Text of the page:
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Thread: He-Man was not the first cartoon based on a toy or product

  1. #1
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    He-Man was not the first cartoon based on a toy or product

    Here's a few that beat He-Man and Skeletor to animation.

    Raggedy Ann and Andy 1941
    Hot Wheels 1969
    Strawberry Shortcake 1980
    Pac-Man 1982
    Shirt Tales 1982

    He-Man and the Masters of the Universe didn't air until September 5th 1983 and only beat GI JOE to the air by seven days.
    You are a bold and courageous person, afraid of nothing. High on a hill top near your home, there stands a dilapidated old mansion. Some say the place is haunted, but you don't believe in such myths. One dark and stormy night, a light appears in the topmost window in the tower of the old house. You decide to investigate... and you never return...

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    ^True, but I think the toy aisle-to-TV shows were prevalent in the 80s that He-Man gets a lot of credit for it. I knew G.I. Joe was around the same time, but I had no idea it was only 7 days later! AND, those G.I. Joe comic and toy commercials were airing before, and they had the same animation style and music, character designs, etc.

    Chris
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    Sort of True You could not make toys based on Children's cartoons from 1969 - 1982 because a law was passed. some skirted it slightly but to do a full on cartoon toy line series was a big no no.
    it was 2 cartoons that prompted it I believe it was because of Captain Hot wheels and the Barbie mysteries in 1969 but I could be wrong.
    Last edited by tmthor; Jul 2, '18 at 2:10 PM.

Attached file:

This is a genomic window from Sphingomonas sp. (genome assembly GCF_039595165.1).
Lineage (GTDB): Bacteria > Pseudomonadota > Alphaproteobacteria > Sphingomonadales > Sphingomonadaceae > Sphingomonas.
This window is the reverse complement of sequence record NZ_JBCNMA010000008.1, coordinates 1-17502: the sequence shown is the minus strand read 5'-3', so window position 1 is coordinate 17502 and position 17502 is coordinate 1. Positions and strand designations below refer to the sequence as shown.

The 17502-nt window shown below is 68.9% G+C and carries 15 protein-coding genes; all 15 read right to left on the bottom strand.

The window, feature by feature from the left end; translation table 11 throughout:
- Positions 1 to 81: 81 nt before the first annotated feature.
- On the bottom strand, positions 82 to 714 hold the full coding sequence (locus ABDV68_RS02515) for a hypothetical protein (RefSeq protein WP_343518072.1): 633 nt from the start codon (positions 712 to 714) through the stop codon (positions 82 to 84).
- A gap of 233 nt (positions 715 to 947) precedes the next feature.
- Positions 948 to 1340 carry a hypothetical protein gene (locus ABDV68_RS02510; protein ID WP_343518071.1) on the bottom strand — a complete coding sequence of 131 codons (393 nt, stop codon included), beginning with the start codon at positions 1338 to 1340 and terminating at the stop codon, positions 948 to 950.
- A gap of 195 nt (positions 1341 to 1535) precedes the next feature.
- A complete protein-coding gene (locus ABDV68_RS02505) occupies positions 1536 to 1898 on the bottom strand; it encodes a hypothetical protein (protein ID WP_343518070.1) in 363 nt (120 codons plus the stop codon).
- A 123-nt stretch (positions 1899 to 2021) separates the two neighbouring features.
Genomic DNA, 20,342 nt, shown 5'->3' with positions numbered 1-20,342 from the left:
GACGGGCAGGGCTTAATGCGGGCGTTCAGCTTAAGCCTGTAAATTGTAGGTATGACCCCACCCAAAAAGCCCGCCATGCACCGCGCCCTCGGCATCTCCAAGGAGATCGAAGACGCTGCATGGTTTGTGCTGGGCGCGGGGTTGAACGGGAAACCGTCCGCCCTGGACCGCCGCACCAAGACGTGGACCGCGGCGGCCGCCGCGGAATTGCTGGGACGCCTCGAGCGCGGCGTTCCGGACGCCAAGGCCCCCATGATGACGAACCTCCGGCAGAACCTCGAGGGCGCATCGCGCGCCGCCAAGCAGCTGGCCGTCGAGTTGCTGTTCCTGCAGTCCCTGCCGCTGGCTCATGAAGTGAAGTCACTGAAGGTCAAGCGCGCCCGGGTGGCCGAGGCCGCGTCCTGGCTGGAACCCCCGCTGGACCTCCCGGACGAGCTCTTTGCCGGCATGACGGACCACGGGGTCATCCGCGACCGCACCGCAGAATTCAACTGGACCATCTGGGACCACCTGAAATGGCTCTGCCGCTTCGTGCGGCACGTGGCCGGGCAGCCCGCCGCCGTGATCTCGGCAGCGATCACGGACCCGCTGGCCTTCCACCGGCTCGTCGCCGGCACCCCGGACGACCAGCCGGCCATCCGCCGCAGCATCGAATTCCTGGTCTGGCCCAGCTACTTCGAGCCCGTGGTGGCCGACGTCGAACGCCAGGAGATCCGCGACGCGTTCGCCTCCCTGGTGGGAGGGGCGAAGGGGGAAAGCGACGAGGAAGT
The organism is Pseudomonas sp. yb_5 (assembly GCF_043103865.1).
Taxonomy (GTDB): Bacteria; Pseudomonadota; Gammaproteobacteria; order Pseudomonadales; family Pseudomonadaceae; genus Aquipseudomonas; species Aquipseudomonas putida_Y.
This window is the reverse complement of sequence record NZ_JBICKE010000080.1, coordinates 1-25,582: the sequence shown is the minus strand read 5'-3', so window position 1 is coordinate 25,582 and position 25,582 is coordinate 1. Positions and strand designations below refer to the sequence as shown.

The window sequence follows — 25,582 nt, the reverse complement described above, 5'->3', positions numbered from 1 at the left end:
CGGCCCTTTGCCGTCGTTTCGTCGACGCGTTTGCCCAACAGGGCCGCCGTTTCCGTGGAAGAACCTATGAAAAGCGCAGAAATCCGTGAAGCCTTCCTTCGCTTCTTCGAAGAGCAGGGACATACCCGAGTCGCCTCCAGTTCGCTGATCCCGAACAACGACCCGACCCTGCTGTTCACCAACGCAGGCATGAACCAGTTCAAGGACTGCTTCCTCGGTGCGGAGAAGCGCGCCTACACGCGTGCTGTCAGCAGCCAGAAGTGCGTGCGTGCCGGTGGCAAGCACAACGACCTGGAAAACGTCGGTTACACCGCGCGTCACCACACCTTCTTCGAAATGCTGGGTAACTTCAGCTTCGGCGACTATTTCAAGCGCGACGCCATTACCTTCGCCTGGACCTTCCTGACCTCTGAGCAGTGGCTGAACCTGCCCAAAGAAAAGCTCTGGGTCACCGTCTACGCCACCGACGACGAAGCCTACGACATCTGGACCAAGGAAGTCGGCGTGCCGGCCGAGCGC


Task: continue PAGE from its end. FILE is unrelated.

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    The first Barbie cartoon was Barbie and the Rockers out of this world in 1987.
    You are a bold and courageous person, afraid of nothing. High on a hill top near your home, there stands a dilapidated old mansion. Some say the place is haunted, but you don't believe in such myths. One dark and stormy night, a light appears in the topmost window in the tower of the old house. You decide to investigate... and you never return...

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    The Hot Wheels series was very controversial and actually caused a law to go into place restricting the relationships between toy lines and cartoons.

    All the rest of those properties skirted the law because they were merely IP that had merchandise. Sort of like Snoopy. I think a couple of those characters mentioned were owned by greeting card companies.

    Regan repealed that law in 1982, otherwise we'd have likely seen Big Jim, Barbie, GI Joe and Micronauts cartoons.

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    Quote Originally Posted by tmthor View Post
    Sort of True You could not make toys based on Children's cartoons from 1969 - 1982 because a law was passed. some skirted it slightly but to do a full on cartoon toy line series was a big no no.
    it was 2 cartoons that prompted it I believe it was because of Captain Hot wheels and the Barbie mysteries in 1969 but I could be wrong.
    That's not true at all. There were TONS of toys made throughout the 1970's of Hanna Barbera characters while the shows were on the air. Scooby Doo, Yogi Bear, Flintstones, Wacky Races, Banana Splits...there were Looney Tunes toys, Jay Ward stuff like Rocky and Bullwinkle, Tennessee Tuxedo...there are THOUSANDS of items on Ebay. Figures, plushes, board games, puzzles, coloring books, soakies, you name it.